As It Happens

Meet the Emmy-winning Canadian who gave the Game of Thrones dragons their voices

Canadian sound designer Paula Fairfield won a sound-editing Emmy for her work on the last season of the popular television series Game of Thrones.

N.S. sound designer Paula Fairfield used recordings of rhinoceros and bears on the HBO fantastical drama

Sound designer Paula Fairfield created sounds for the mythical creatures in Game of Thrones, including Drogon the dragon. (@describethefauna/Instagram/Emma Knight-Hill/HBO)

What do you get when you cross the sound of a bear with a rhinoceros? According to Paula Fairfeld, a pretty convincing dragon.

Those were just some of the key of ingredients the Nova Scotia-born sound designer used to create the layered and rich sounds of dragons and other mythical creatures in HBO's Game of Thrones.

Over the years, Game of Thrones has won millions of fans and several Emmys, including Sunday's win for best drama.  And this year, Fairfield and her colleagues took home the prize for outstanding sound editing.

As It Happens host Carol Off spoke to Fairfield about her award-winning sounds. Here is part of their conversation.

Paula, big congratulations. How does it feel to be a two-time Emmy award winner?

Pretty surreal. It feels pretty awesome. It's been a long, winding road and a lot of hard work. But it's really nice to get acknowledged like that.

Fairfield says she used the sounds of a variety of other animals to craft the unique sounds of the dragons in HBO's Game of Thrones. (HBO)

What are the sounds that you designed for Game of Thrones?

I had the fabulous honour of doing all the fun stuff. My job was to do all the fantastical elements — so the dragons, the White Walkers, the wolves — kind of all the crazy stuff.

All the scary stuff, come on. Everything you just mentioned, I still have nightmares about.

Well, the dragons aren't so scary always.

Paula Fairfield, third from the left, with her Emmy for Outstanding Sound Editing. (Amy Sussman/Getty Images)

At the beginning, the dragons weren't so scary. You had to create sounds for them from the time that they're born to the time of their most scary iteration. So how did the sound of the dragons evolve in your creation?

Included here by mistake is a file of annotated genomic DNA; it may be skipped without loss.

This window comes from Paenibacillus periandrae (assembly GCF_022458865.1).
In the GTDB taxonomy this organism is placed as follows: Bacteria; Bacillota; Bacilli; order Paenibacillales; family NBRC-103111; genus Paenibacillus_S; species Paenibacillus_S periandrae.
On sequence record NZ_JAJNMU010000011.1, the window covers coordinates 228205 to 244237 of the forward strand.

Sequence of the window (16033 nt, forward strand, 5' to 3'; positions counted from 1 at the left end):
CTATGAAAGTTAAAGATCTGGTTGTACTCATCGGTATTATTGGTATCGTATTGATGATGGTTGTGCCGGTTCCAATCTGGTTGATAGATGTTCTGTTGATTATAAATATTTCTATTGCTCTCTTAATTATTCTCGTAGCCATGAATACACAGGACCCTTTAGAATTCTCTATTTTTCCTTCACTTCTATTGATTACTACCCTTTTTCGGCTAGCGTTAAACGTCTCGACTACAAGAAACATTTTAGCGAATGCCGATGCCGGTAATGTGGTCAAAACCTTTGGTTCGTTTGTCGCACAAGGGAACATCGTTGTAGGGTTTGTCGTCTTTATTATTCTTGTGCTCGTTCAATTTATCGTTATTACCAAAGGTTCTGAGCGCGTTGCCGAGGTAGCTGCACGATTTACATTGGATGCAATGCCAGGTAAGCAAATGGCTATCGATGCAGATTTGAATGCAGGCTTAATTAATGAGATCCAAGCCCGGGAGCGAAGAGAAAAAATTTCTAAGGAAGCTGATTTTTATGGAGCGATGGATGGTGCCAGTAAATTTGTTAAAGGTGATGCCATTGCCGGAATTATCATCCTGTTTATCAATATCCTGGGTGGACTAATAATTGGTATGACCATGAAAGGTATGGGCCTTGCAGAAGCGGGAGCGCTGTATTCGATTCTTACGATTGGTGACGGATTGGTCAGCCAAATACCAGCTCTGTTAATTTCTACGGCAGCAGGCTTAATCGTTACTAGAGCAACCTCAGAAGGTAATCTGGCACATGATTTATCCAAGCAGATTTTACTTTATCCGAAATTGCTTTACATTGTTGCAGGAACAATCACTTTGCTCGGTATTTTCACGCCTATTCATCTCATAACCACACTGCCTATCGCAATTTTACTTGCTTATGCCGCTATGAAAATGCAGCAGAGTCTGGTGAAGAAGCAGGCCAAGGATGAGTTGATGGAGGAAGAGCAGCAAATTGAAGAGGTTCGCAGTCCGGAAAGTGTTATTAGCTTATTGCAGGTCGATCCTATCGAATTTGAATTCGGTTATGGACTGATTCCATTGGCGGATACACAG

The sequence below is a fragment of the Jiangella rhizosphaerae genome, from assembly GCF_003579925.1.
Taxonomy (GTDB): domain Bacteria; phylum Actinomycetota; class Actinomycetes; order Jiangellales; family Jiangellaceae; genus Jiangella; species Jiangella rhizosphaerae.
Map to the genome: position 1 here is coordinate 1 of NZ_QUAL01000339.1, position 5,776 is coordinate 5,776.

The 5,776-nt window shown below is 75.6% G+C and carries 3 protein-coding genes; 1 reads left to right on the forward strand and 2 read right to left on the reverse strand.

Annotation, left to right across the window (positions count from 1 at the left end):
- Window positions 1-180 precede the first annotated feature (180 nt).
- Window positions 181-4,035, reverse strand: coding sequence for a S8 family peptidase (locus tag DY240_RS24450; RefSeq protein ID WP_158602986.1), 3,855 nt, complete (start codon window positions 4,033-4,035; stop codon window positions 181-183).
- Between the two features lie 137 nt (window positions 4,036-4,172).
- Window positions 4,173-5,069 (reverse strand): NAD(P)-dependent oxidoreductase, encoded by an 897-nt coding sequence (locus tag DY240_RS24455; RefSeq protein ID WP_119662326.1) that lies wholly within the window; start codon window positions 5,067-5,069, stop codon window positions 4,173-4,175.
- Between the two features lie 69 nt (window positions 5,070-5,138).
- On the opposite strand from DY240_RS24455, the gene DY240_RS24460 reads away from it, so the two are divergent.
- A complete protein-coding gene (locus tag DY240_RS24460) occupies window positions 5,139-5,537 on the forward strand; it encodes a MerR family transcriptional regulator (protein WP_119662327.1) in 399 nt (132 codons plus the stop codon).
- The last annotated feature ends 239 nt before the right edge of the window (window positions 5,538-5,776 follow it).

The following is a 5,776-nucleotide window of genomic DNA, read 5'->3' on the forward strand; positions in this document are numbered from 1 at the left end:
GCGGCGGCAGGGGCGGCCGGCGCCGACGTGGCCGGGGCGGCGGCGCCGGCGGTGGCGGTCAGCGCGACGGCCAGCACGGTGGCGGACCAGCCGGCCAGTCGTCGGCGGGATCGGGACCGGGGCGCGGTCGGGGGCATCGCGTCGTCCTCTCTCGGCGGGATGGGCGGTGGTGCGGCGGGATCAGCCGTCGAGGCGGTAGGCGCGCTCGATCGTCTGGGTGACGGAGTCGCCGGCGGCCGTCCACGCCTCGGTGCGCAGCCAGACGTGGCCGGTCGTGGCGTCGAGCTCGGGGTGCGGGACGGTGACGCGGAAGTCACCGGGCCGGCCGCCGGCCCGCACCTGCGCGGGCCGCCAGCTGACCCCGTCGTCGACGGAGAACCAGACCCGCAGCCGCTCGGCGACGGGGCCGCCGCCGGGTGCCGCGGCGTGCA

I actually came on in season three. So I took the dragons over when they were toddlers and it was fascinating because this was really the first time we've ever seen creatures that are kind of characters. They have to grow up over time.

So I had to kind of like literally grow the sound design for the dragons, which I didn't realize until like season five.

I knew that I had to maintain the essence of their voices as they were young. Drogon, in particular, who was the lead and was the main dragon that we heard the most of.

I'm quite proud of the fact that when you compare the later seasons with the earlier seasons, you can still hear an essence of the younger dragon in the older dragon.

At the same time, I had to keep adding things to kind of properly articulate the physicality of the dragons as it was changing — as they got bigger and bigger and bigger and as their emotional palette started to widen.

We were riding around on the dragons. The dragons were flying around, burning things down, doing all this stuff. There was a very emotional scene with Drogon and Dany at the end.

I had to add more elements to be able to kind of articulate those emotions.


You could just have, I guess, created mechanical sounds, but they're not. To get that realism, you turned to nature. Where did you go to get the sounds that you incorporated into the dragons?

Over the years, I've used a lot of different elements. By this season, there are approximately 30 animals or so that are part of the vocal palette.

I used my dog Angel, who was this beautiful soul, very powerful creature, to actually add some elements to the dragons.

I also went and recorded at White Oak conservatory in Florida. They have one of the largest rhino populations in North America. I recorded Mississippi sandhill cranes and a lot of other animals as well.

And then, I had the fabulous opportunity to record these two orphaned bear cubs that were in rehab at the Cochrane Ecological Institute in Cochrane, Alberta. 

We got a lot of breathing and snoring, and even some farting, and kind of play and tumbling, and all kinds of stuff — lots of shakes too, big old bear shakes.  

And that stuff made it in, in particular to that last scene with Dany and Drogon. These sniffs, these beautiful sniffs, and groans and pushes are from those bear cub cubs. As are the big, big shakes that Drogon does.

Written John McGill. Interview produced by Morgan Passi. Q&A has been edited for length and clarity. 

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